Peshawar school blast: A father’s last day with his only child – by Manzoor Ali

by admin

Children peering out at the bomb site from Shah Faisal Model School minutes after the blast.


In his Friday sermon, the prayer leader at a mosque in Gulberg, Peshawar asked the congregation to offer Fatiha for the departed soul of a child who was killed in a terrorist bombing four days ago.

“God’s wrath be upon those committing such dastardly acts in our country, irrespective of their caste and creed,” wailed the prayer leader, followed by a loud, impassioned Ameen from the people in attendance.

Across the street, in front of the boy’s home, people sat on cots and chairs, consoling his family.

When six-year-old Shazeb woke up to go to school on Wednesday, it was just another day for him. Shahzeb, who normally took the bus to school, had to walk today because of roadwork near his house. With his father by his side, he started on his trek.

En route to Mothercare Montessori Gulberg, where Shazeb was a senior student, the pair had to cross Shah Faisal Model School, only a couple of streets away from their home.

There was nothing unusual there – cars, rickshaws, carts. Shazeb had no idea that these would be his last moments on earth. His father, Jamshed Khan, was clueless to the fact that he would be childless in a few hours.

As the explosive-laden horse-cart went off outside the school, Shazeb and Jamshed were blown off their feet. Jamshed, who had received shrapnel wounds to his leg, momentarily lost consciousness. But his paternal instinct drove him on. Moving through the thick smoke, Jamshed searched for Shazeb, but could not find him.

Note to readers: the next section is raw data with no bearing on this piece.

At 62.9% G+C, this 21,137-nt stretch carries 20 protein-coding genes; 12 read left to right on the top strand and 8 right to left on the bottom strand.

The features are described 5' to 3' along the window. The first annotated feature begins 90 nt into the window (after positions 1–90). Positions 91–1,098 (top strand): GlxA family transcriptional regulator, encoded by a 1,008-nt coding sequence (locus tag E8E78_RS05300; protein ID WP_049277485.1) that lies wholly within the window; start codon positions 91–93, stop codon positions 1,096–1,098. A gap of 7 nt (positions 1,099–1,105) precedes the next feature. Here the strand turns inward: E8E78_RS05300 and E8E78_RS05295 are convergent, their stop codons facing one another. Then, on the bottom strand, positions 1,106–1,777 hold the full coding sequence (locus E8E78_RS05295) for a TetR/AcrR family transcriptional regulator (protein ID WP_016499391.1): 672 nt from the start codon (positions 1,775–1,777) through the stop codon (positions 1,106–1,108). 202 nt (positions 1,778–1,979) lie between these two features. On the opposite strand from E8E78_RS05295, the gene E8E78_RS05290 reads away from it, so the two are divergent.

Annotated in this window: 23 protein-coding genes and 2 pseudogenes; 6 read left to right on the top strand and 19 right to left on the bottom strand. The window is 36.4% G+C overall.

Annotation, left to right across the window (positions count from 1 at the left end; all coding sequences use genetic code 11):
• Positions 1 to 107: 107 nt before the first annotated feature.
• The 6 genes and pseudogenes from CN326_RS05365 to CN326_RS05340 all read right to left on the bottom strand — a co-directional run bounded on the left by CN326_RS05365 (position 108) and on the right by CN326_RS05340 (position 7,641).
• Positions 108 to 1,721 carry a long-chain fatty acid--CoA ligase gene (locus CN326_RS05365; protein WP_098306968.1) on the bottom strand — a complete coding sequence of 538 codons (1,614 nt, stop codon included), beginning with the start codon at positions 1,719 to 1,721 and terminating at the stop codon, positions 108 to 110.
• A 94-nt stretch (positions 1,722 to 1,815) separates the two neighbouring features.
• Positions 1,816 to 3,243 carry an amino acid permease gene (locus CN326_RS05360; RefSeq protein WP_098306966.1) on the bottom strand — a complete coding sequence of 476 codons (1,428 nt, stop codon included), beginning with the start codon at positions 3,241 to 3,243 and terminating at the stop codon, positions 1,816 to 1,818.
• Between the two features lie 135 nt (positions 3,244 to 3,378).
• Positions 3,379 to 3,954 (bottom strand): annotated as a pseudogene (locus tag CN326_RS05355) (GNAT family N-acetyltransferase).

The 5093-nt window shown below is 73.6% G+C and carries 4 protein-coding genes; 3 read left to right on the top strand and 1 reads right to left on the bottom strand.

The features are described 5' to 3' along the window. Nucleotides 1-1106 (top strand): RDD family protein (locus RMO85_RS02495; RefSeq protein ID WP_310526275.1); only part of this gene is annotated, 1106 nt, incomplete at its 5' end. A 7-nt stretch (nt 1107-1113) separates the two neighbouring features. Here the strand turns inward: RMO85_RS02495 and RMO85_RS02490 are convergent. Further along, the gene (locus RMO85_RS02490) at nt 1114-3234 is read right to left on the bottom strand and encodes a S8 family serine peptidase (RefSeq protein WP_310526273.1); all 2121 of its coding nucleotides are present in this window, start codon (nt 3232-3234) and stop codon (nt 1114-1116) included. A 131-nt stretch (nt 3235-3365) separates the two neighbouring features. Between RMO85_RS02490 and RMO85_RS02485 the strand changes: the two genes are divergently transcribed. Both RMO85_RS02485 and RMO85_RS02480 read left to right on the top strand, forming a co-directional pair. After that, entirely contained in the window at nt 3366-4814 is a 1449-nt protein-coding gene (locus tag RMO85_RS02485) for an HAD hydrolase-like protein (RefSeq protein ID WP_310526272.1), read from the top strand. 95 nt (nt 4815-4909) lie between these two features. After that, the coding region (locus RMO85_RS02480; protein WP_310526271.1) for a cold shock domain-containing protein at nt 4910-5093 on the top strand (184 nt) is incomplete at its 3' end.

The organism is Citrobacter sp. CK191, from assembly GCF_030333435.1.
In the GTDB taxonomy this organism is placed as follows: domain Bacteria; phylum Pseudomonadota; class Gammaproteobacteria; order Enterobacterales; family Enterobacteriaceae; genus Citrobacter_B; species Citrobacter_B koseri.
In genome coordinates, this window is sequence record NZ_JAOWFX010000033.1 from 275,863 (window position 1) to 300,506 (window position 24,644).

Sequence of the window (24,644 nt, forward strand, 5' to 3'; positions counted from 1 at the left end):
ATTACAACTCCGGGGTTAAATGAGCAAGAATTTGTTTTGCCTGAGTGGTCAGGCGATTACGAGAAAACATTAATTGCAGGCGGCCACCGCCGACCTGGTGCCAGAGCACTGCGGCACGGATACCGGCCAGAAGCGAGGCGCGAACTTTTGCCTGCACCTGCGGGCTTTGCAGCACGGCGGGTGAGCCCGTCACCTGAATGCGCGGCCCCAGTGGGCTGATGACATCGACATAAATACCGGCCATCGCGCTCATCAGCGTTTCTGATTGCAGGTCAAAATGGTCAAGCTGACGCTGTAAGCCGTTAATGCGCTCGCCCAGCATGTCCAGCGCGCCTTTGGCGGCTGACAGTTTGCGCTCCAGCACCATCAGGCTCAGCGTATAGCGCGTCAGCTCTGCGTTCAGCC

“I searched for him frantically in the confusion and saw him in a drain with two other kids, I took them all out,” he said.

Someone stopped their car, and the four were quickly bundled into the back and rushed to Lady Reading Hospital.

While Jamshed’s injuries were not life threatening, Shazeb reached the hospital clinging for dear life.

“He had received injuries on his head and face and was operated upon in the hospital,” Jamshed recalled.

The boy died later that night.

“It was the will of God,” Jamshed said, his voice trembling.

“What can I say? God saved me and others who were present on the scene, but my son died.”

Shah Faisal Model School, which was targeted in the attack, is still closed. Passers-by pause every time they cross, staring at the charred walls of  the school. A notice on the wall reads that the school will be closed for repairs till January 23. But life will not be the same.

I usually offer my Friday prayers at the same mosque; however, I have never heard the cleric cursing the militants in the past three years despite the city being attacked on countless occasions.

A thought ran through my head as I left the mosque: How long will we tolerate the menace of militancy – must each and every one of us lose a loved one to renounce and condemn this senseless violence going on in our streets?

Published in The Express Tribune, January 23rd,  2011.

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